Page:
Introduction to chapter (page 71)
In the previous chapter we discussed the features of operational plans on a general level. Based on these, now we start building the operational plan – our surfboard. To begin we must define the first building blocks: critical success factors. These are the non-negotiable conditions for winning income from customers, and thus for success in surfing our big wave.
Critical success factors (CSFs) may exist anywhere in the entire business ecosystem – within or outside of our company.
Identifying the wrong CSFs will make the rest of our operational plan useless. To get them right we must search the whole business system and make sure that they are the real drivers that will lead our business system to the goal.
What are critical success factors?
Must achieve conditionsCritical success factors are the prime business success factors: the conditions under which customers will award profitable business to a company or company unit.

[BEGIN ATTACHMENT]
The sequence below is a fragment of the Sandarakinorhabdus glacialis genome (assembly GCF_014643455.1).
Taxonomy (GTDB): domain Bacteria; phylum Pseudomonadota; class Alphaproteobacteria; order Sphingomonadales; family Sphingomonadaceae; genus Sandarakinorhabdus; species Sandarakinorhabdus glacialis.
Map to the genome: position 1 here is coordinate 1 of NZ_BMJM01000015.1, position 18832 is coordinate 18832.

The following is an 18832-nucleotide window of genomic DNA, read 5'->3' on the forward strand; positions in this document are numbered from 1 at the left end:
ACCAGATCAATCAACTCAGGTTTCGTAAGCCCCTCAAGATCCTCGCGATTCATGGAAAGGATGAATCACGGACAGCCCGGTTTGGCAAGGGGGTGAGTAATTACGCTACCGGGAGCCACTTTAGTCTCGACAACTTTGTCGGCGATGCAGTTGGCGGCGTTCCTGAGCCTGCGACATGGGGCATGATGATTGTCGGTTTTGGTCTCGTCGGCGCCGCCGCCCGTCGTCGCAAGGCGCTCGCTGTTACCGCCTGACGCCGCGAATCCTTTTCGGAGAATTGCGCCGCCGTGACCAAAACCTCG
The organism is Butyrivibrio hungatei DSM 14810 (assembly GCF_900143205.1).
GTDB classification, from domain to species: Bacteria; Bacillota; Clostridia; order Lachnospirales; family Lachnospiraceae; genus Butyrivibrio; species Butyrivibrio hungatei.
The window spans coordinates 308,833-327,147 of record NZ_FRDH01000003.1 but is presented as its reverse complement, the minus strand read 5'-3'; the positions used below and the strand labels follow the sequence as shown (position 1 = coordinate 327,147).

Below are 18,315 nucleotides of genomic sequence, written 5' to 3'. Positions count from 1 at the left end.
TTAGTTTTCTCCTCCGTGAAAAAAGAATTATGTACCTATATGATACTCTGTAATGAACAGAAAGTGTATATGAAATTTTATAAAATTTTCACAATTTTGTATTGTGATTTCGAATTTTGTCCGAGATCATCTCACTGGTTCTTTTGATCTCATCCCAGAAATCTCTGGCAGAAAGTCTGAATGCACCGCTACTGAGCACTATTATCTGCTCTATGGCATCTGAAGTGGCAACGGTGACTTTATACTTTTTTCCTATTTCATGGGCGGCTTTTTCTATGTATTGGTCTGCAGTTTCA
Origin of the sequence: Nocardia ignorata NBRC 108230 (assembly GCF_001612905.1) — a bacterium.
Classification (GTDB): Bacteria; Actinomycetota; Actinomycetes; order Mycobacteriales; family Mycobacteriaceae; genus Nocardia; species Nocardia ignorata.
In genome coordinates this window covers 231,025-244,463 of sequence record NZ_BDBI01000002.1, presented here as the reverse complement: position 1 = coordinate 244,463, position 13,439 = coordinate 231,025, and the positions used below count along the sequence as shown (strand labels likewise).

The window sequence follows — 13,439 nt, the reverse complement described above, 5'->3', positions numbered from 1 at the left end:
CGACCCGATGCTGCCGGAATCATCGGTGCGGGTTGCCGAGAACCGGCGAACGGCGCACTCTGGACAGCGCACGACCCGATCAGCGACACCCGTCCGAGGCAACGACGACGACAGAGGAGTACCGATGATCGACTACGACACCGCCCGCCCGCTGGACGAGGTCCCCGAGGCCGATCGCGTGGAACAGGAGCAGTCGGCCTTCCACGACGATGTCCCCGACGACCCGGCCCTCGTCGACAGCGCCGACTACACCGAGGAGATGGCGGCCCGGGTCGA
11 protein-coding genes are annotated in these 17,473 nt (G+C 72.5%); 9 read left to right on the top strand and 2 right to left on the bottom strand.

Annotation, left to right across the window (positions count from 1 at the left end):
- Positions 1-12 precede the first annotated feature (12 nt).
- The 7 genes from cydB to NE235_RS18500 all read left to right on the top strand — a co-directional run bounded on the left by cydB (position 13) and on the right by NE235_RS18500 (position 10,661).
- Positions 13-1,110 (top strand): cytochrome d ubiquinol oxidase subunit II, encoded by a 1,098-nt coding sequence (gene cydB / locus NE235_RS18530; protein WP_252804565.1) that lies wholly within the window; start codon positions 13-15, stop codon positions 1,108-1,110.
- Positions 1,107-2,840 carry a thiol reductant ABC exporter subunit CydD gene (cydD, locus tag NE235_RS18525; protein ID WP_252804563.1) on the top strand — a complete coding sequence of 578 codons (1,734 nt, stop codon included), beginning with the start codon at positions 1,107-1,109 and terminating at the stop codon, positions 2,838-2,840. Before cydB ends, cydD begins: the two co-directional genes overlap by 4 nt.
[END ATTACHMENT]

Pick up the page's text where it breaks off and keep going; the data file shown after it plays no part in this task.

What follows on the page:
From business management's point of view they are conditions of the business ecosystem which must be met in order to achieve a business's or unit's operational goal
Anywhere in the business ecosystemThese business success factors may be located anywhere in the ecosystem:
- both company internal (example: product features meeting customers' requirements)
- and outside of the internal system (example: successful resellers of products)
Also valid for competitorsAs CSFs are determined by customers they are valid both for for a company and its competitors.
Six rules for defining the right critical success factors (CSFs) (pages 72-76)
- Make CSFs serve both short term and longer term goals,
- Phrase CSFs as system states - not actions
- Consider CSFs for the social dimension - example: cultural values.
- Check the entire business ecosystem for CSFs, not just your internal business functions.
- Ensure causal necessity for the operational business goal
- Keep CSFs separate from "necessary conditions" (NCs are goals in which we want to measure progress in CSFs)